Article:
GAVCS conclusions included:
- Evidence on the safety of aluminum adjuvants is overwhelmingly reassuring.
- Cumulative exposure from childhood vaccinations does not result in toxic levels of ethylmercury.
- Thiomerosal-containing vaccines do not increase the risk of autism or other neurodevelopmental disorders.
- Based on an “abundance of high quality data,” vaccines do not cause autism.
- There is a small elevated risk of Guillain-Barré after influenza vaccination but lower than natural infection.
- Temporal association is not sufficient to support causal relationship.
- Global evidence supports the fact that vaccines do not increase the risk of auto-immune diseases.
- There is strong evidence on the ability of the immune system to handle multiple vaccinations.
- Available evidence does not support the hypothesis that vaccines weaken the immune system.
- Caution is warranted regarding bias, but evidence on nonspecific effects are not sufficient to warrant changes in global policy.
- Claims of DTP increasing childhood mortality are not based on known biological mechanisms and have not been shown to be scientifically reproducible.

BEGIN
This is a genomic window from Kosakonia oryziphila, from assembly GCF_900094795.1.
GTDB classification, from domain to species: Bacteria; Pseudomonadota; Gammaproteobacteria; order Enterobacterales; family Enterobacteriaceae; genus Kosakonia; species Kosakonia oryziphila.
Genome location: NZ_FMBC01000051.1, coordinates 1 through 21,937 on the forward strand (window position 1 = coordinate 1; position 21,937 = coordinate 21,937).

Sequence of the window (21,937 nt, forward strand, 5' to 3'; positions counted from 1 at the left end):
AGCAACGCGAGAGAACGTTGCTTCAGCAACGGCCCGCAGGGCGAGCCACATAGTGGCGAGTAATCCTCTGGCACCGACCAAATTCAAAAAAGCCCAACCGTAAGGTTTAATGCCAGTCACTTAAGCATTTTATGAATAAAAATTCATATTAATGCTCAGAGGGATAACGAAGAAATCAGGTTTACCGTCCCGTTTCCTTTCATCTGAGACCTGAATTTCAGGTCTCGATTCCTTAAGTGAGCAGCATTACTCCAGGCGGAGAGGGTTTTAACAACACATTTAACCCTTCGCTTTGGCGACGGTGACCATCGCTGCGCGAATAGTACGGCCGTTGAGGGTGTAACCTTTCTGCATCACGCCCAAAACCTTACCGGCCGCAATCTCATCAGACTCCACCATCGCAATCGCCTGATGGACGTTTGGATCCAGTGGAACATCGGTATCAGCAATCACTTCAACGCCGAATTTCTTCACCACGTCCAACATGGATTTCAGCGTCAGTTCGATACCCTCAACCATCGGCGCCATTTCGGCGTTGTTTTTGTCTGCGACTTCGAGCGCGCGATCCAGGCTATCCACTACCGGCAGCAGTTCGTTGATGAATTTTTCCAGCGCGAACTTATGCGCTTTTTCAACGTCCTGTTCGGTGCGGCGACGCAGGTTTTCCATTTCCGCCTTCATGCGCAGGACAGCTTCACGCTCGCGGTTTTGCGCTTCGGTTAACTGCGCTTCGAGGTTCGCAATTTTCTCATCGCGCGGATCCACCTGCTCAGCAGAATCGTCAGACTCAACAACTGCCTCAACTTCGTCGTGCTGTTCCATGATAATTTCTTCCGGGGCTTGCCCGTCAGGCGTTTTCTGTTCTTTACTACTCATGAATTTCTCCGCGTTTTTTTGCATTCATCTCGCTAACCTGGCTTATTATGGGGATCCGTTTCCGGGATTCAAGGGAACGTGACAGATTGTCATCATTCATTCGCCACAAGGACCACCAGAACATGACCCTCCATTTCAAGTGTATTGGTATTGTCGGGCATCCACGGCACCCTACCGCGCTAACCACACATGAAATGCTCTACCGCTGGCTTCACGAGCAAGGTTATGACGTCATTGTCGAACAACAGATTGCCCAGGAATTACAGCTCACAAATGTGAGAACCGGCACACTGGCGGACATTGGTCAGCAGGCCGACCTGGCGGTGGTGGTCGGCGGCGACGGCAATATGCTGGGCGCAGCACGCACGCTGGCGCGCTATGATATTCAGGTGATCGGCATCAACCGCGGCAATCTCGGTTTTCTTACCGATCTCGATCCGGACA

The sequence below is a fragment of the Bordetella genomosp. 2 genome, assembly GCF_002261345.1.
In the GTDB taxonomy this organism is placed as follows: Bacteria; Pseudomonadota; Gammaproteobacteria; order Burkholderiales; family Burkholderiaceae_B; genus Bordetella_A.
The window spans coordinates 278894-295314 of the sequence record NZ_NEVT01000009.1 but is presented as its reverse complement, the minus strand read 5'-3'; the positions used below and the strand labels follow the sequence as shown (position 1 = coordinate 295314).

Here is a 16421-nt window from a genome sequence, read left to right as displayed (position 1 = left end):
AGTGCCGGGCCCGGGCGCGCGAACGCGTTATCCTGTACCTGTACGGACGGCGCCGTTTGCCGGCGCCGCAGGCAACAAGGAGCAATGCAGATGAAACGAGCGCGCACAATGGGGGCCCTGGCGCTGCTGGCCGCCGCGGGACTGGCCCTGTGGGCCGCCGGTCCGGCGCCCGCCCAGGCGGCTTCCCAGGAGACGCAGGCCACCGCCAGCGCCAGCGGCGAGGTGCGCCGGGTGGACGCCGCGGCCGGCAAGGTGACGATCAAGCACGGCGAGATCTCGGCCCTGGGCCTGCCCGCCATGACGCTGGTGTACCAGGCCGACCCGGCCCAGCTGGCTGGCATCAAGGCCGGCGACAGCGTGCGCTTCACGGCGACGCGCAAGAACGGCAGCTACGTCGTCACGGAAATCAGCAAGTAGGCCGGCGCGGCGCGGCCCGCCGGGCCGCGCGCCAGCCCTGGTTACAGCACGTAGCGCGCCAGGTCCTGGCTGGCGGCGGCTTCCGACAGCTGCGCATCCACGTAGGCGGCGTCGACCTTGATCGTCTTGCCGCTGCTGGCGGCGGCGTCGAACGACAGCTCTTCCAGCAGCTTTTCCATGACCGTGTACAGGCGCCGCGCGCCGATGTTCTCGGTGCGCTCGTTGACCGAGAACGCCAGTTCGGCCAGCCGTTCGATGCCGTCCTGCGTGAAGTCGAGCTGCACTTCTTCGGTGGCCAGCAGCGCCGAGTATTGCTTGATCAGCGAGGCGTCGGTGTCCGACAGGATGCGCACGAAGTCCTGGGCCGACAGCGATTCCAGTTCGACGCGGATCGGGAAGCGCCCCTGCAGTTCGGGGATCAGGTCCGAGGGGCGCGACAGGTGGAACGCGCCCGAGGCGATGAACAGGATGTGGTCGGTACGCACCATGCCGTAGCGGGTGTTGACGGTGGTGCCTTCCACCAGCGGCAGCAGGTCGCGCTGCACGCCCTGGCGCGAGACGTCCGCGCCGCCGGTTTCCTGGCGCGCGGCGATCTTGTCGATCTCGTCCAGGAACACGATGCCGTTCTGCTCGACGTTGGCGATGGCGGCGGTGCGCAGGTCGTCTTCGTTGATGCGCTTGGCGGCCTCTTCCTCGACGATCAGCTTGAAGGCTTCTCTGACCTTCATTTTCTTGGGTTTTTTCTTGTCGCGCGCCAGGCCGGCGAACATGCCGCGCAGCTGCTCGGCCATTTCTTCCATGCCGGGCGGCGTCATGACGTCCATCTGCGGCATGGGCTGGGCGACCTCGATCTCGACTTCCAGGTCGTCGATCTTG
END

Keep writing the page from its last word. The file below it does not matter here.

- Further studies specifically designed to address both positive and negative nonspecific effects of specific vaccines are needed.
These sure don’t sound like any sort of “admission” that vaccines are unsafe. The closest Conklin gets is on the question of whether nonspecific effects, positive or negative, are a real thing. I must admit that I was a bit confused, given that I’ve thought the evidence for nonspecific positive effects of MMR vaccination on mortality because of how measles can cause immune amnesia was pretty strong, but likely the latest study was too recent to be included in that GACVS report.
Of course, this being a Global Vaccine Safety Summit, there were talks on unanswered questions in vaccine safety. For example, Daniel Solomon of the Institute for Vaccine Safety at Johns Hopkins listed some areas that might benefit from more research, although most of them, at least to me, seemed fairly settled, such as HPV and postural orthostatic tachycardia syndrome (POTS). Indeed, Sullivan noted that “data mining efforts from two large US health plan studies did not identify any signals for POTS,” nor did the Vaccine Adverse Event Reporting System (VAERS).
So let’s look at Del Bigtree’s video, in light of the Global Vaccine Safety Summit:
And his Tweet of the link: